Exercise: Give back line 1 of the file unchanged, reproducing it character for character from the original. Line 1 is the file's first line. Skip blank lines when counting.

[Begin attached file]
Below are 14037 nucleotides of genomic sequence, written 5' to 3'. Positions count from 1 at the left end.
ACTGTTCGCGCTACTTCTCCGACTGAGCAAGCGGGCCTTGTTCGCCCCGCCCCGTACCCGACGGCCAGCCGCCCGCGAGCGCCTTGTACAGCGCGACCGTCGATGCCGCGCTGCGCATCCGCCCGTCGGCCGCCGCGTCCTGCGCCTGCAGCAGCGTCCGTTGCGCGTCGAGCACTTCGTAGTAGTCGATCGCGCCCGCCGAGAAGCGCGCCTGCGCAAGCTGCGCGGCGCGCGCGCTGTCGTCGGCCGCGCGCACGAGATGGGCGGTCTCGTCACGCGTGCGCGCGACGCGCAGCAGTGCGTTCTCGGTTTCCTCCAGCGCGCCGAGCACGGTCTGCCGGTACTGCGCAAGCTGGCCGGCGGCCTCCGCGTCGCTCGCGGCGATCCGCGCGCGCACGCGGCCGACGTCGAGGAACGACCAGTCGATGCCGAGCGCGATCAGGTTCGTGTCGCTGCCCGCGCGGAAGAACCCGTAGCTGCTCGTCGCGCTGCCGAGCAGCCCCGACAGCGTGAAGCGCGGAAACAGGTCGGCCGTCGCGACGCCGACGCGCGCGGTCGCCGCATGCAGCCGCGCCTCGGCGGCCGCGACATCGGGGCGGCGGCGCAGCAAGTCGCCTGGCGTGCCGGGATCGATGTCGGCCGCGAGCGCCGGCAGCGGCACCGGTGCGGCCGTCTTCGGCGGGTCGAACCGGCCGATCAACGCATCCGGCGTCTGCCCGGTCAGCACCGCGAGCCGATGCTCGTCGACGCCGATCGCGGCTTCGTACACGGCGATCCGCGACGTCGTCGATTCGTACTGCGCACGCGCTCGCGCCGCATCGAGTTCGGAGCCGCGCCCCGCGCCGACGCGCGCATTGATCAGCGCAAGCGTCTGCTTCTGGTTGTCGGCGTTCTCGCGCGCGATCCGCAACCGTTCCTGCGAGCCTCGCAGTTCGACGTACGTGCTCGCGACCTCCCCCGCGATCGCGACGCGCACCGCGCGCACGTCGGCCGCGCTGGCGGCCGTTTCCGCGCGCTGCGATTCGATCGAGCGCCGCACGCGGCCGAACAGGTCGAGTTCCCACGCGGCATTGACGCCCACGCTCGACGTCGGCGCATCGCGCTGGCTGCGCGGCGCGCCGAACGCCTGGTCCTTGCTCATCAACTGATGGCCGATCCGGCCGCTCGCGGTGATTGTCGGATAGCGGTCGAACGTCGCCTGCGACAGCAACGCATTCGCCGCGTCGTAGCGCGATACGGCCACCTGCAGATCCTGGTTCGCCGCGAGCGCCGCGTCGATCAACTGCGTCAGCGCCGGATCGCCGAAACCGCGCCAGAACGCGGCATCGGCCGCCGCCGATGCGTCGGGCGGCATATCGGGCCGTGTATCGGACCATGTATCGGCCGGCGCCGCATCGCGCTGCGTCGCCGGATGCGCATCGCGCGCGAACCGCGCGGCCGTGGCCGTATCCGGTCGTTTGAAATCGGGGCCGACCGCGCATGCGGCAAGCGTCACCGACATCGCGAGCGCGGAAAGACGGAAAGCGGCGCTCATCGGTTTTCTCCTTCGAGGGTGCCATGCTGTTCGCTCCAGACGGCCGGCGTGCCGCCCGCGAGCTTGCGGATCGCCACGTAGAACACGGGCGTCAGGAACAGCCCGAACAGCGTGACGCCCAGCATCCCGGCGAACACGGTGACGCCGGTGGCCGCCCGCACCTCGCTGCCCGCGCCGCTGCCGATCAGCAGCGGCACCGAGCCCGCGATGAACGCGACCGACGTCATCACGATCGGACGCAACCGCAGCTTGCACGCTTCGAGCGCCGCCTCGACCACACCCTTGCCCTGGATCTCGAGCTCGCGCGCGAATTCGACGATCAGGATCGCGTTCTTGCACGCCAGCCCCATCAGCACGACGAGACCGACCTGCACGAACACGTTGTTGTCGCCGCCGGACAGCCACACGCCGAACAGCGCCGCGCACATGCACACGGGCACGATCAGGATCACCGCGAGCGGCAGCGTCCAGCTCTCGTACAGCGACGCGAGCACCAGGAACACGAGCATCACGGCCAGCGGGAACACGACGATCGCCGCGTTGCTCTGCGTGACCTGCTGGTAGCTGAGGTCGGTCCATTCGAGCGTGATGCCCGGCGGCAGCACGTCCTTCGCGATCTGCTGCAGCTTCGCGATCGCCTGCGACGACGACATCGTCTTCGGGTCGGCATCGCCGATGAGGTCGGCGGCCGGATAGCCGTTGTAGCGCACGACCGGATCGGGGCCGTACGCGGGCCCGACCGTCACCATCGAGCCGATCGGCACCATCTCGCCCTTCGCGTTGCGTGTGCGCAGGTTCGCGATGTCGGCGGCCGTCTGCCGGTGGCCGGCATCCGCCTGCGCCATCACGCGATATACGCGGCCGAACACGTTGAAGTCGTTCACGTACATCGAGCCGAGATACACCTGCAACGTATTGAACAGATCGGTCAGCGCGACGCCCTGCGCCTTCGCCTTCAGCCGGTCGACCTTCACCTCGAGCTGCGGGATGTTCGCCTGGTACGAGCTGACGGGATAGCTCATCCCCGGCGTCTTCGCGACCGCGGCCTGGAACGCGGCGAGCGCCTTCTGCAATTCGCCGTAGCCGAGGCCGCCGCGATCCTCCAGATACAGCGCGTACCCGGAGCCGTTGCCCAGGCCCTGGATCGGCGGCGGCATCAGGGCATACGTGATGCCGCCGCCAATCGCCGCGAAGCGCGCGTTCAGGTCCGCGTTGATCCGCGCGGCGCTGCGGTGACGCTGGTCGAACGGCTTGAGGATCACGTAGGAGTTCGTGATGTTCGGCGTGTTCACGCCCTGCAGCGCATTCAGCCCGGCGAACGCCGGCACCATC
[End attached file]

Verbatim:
Below are 14037 nucleotides of genomic sequence, written 5' to 3'. Positions count from 1 at the left end.